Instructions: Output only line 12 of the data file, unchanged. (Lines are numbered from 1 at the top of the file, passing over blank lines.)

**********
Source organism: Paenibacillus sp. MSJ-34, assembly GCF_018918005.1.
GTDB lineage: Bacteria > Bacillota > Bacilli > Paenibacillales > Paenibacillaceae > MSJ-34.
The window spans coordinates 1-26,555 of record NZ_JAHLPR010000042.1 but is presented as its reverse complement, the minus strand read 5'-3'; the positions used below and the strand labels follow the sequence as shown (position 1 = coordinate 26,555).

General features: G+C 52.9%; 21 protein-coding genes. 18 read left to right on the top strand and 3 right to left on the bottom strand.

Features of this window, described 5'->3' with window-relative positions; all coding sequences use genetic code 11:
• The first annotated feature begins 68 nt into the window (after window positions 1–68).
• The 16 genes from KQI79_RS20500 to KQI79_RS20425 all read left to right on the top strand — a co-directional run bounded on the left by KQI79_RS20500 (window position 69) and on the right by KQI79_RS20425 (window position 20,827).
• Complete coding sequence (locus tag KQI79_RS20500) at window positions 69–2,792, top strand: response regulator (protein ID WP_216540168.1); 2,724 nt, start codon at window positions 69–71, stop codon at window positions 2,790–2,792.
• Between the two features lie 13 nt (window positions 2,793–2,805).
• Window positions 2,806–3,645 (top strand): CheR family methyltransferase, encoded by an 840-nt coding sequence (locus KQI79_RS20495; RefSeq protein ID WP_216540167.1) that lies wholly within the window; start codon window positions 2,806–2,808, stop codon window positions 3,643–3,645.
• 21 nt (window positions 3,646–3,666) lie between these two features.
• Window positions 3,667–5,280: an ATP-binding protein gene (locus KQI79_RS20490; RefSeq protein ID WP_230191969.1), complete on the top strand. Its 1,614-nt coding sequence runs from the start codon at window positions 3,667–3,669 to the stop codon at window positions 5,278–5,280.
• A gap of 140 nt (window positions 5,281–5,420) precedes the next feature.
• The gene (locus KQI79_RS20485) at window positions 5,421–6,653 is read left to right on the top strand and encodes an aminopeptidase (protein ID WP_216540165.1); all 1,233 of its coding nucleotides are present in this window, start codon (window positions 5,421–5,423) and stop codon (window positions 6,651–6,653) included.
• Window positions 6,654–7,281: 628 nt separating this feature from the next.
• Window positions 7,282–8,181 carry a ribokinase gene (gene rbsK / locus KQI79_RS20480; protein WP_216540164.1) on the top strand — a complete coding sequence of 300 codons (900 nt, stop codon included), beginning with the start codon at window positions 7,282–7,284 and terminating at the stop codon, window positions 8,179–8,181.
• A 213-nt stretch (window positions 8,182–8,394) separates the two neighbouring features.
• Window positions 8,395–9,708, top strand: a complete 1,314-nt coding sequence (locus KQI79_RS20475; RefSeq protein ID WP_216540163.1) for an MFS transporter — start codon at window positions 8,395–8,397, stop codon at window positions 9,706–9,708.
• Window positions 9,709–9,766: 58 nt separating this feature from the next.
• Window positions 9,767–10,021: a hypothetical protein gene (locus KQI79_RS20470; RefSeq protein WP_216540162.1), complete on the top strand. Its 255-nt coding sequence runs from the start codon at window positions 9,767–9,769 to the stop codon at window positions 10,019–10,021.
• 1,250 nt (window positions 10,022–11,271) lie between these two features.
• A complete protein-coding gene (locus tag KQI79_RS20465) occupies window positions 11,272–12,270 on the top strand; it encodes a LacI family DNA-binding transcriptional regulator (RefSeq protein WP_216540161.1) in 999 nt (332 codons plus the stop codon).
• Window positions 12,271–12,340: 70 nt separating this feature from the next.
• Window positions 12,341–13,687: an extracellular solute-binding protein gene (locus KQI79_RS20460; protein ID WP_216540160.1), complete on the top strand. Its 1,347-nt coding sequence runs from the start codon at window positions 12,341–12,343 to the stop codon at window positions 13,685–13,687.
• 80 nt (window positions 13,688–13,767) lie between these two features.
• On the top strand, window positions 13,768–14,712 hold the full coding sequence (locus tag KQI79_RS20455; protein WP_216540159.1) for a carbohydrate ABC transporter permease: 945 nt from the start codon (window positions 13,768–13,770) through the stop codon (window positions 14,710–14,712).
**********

• Window positions 3,667–5,280: an ATP-binding protein gene (locus KQI79_RS20490; RefSeq protein ID WP_230191969.1), complete on the top strand. Its 1,614-nt coding sequence runs from the start codon at window positions 3,667–3,669 to the stop codon at window positions 5,278–5,280.